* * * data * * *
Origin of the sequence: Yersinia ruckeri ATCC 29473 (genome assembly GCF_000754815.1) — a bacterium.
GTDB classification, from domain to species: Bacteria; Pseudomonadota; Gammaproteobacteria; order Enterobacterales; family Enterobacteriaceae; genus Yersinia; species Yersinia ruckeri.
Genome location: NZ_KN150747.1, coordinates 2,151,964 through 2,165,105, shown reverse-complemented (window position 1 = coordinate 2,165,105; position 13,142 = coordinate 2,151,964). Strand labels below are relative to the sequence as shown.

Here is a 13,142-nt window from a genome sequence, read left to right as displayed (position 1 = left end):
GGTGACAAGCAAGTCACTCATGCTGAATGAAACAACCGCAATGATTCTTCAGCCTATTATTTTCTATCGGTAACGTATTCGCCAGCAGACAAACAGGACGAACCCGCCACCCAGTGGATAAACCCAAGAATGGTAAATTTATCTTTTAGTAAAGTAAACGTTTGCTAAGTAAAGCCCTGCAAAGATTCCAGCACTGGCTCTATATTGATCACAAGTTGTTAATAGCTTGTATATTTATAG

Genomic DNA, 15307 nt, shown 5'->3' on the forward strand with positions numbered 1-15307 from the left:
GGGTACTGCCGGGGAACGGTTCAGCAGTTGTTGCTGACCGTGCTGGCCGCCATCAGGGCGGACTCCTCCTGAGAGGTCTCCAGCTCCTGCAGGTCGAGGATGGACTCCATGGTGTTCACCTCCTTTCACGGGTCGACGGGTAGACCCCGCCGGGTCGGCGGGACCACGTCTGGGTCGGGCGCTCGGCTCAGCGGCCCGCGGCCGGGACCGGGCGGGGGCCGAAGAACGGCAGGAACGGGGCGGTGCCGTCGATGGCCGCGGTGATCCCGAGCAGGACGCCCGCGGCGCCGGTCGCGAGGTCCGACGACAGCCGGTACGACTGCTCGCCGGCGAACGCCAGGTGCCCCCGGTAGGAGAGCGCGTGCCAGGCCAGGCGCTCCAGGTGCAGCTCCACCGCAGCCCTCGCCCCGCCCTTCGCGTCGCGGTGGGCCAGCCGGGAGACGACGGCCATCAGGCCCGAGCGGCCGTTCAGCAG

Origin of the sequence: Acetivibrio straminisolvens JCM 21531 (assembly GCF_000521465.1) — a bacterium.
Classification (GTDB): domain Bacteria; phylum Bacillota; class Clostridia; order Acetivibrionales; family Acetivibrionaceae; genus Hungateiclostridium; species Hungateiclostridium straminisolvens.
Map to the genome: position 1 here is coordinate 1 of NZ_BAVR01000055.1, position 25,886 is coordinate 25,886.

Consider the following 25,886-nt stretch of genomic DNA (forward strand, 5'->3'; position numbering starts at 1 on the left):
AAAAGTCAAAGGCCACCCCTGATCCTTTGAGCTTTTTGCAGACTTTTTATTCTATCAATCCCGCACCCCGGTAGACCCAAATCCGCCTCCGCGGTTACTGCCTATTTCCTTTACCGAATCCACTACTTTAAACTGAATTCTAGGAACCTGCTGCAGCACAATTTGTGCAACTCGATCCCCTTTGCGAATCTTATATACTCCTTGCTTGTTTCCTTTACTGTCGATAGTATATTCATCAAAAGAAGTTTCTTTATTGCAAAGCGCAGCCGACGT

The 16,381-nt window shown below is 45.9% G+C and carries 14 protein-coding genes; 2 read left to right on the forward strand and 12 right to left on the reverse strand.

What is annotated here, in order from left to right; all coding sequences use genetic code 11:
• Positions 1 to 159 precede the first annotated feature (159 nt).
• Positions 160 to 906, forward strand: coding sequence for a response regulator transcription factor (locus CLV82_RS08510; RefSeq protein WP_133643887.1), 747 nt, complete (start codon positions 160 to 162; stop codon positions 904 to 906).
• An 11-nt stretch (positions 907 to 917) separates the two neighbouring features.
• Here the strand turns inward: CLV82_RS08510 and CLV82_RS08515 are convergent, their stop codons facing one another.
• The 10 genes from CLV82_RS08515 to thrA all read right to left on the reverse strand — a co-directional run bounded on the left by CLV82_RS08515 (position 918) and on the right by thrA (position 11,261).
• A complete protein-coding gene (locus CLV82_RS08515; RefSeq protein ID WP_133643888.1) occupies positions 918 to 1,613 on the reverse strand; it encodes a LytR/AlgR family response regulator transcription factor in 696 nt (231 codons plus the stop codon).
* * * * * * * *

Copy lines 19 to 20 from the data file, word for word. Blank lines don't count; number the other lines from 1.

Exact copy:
• The 10 genes from CLV82_RS08515 to thrA all read right to left on the reverse strand — a co-directional run bounded on the left by CLV82_RS08515 (position 918) and on the right by thrA (position 11,261).
• A complete protein-coding gene (locus CLV82_RS08515; RefSeq protein ID WP_133643888.1) occupies positions 918 to 1,613 on the reverse strand; it encodes a LytR/AlgR family response regulator transcription factor in 696 nt (231 codons plus the stop codon).